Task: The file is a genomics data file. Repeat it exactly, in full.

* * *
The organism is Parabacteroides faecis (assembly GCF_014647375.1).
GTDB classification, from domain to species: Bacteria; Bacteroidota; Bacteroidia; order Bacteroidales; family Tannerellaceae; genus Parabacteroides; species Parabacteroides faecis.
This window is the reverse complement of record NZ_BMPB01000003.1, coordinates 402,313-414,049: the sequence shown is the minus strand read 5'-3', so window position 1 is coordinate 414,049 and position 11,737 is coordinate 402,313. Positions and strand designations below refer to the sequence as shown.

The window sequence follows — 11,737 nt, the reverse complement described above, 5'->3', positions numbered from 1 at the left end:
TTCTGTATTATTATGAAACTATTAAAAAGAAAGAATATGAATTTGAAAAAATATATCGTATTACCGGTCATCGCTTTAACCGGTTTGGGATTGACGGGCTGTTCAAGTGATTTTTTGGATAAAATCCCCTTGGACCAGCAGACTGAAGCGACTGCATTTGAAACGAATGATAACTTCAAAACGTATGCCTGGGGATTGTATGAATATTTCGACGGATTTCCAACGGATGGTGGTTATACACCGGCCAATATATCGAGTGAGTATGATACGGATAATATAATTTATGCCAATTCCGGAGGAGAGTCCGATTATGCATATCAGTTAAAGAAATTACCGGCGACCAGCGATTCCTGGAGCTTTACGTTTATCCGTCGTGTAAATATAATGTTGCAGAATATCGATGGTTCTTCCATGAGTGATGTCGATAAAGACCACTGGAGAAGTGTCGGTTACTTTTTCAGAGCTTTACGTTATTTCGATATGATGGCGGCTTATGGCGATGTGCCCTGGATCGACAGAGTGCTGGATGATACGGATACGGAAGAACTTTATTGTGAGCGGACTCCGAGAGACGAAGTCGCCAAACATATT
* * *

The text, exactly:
The organism is Parabacteroides faecis (assembly GCF_014647375.1).
GTDB classification, from domain to species: Bacteria; Bacteroidota; Bacteroidia; order Bacteroidales; family Tannerellaceae; genus Parabacteroides; species Parabacteroides faecis.
This window is the reverse complement of record NZ_BMPB01000003.1, coordinates 402,313-414,049: the sequence shown is the minus strand read 5'-3', so window position 1 is coordinate 414,049 and position 11,737 is coordinate 402,313. Positions and strand designations below refer to the sequence as shown.

The window sequence follows — 11,737 nt, the reverse complement described above, 5'->3', positions numbered from 1 at the left end:
TTCTGTATTATTATGAAACTATTAAAAAGAAAGAATATGAATTTGAAAAAATATATCGTATTACCGGTCATCGCTTTAACCGGTTTGGGATTGACGGGCTGTTCAAGTGATTTTTTGGATAAAATCCCCTTGGACCAGCAGACTGAAGCGACTGCATTTGAAACGAATGATAACTTCAAAACGTATGCCTGGGGATTGTATGAATATTTCGACGGATTTCCAACGGATGGTGGTTATACACCGGCCAATATATCGAGTGAGTATGATACGGATAATATAATTTATGCCAATTCCGGAGGAGAGTCCGATTATGCATATCAGTTAAAGAAATTACCGGCGACCAGCGATTCCTGGAGCTTTACGTTTATCCGTCGTGTAAATATAATGTTGCAGAATATCGATGGTTCTTCCATGAGTGATGTCGATAAAGACCACTGGAGAAGTGTCGGTTACTTTTTCAGAGCTTTACGTTATTTCGATATGATGGCGGCTTATGGCGATGTGCCCTGGATCGACAGAGTGCTGGATGATACGGATACGGAAGAACTTTATTGTGAGCGGACTCCGAGAGACGAAGTCGCCAAACATATT